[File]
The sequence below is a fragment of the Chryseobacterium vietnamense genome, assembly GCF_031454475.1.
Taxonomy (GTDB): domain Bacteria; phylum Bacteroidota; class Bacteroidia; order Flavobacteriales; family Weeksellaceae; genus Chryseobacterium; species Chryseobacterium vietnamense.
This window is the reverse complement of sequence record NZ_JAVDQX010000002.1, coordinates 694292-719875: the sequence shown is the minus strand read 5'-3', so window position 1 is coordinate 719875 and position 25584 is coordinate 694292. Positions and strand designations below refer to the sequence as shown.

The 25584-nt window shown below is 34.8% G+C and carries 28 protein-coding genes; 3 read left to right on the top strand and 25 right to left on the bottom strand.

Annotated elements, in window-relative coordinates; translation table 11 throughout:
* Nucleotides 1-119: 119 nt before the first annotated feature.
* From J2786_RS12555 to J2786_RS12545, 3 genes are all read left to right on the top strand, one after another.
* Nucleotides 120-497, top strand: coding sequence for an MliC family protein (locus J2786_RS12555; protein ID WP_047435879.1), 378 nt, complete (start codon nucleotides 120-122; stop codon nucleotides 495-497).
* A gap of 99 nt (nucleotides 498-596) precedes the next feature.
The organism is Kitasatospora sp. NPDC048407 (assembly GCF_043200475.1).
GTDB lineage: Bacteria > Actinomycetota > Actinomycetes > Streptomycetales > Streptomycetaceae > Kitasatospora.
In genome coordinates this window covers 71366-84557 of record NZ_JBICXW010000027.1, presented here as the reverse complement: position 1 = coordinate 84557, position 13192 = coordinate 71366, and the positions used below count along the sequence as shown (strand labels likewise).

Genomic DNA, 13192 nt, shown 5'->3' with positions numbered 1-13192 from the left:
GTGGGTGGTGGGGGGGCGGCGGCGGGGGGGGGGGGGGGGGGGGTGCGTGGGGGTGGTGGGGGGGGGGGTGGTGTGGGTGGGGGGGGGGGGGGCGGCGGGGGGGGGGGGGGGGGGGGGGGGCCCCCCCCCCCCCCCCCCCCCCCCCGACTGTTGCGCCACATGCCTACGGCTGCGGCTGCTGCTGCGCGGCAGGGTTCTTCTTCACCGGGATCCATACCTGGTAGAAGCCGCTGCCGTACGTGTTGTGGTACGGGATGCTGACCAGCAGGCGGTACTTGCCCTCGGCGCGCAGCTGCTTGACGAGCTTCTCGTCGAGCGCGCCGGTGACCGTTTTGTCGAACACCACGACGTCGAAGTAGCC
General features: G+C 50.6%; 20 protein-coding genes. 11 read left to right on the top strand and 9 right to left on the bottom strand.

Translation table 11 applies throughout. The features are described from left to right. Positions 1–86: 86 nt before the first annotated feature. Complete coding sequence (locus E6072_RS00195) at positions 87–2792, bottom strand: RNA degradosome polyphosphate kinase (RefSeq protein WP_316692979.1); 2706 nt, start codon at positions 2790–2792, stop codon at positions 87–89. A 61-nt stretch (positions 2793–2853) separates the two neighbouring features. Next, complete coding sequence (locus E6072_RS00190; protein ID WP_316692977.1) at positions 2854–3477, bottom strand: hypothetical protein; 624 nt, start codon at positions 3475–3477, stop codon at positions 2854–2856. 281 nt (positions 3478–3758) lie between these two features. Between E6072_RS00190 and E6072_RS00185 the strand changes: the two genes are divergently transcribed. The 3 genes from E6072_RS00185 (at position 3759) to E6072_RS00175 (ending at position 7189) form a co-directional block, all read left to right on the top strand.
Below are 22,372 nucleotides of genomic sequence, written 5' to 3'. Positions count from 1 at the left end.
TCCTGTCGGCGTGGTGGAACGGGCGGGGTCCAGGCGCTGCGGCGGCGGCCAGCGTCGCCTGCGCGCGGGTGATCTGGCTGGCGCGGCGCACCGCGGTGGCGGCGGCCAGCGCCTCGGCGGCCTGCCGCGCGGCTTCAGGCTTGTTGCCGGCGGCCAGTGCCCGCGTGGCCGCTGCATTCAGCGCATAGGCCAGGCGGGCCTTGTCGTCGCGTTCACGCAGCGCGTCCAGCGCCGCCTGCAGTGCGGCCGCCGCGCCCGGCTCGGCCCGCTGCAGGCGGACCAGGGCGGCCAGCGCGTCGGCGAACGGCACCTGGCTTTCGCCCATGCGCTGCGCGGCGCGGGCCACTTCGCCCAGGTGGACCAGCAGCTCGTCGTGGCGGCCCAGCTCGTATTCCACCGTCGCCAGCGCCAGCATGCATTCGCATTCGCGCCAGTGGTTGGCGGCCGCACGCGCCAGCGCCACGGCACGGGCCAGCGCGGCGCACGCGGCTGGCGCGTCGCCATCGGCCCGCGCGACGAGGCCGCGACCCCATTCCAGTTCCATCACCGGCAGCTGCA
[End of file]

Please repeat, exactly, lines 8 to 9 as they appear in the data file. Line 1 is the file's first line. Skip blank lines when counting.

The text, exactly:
* Nucleotides 120-497, top strand: coding sequence for an MliC family protein (locus J2786_RS12555; protein ID WP_047435879.1), 378 nt, complete (start codon nucleotides 120-122; stop codon nucleotides 495-497).
* A gap of 99 nt (nucleotides 498-596) precedes the next feature.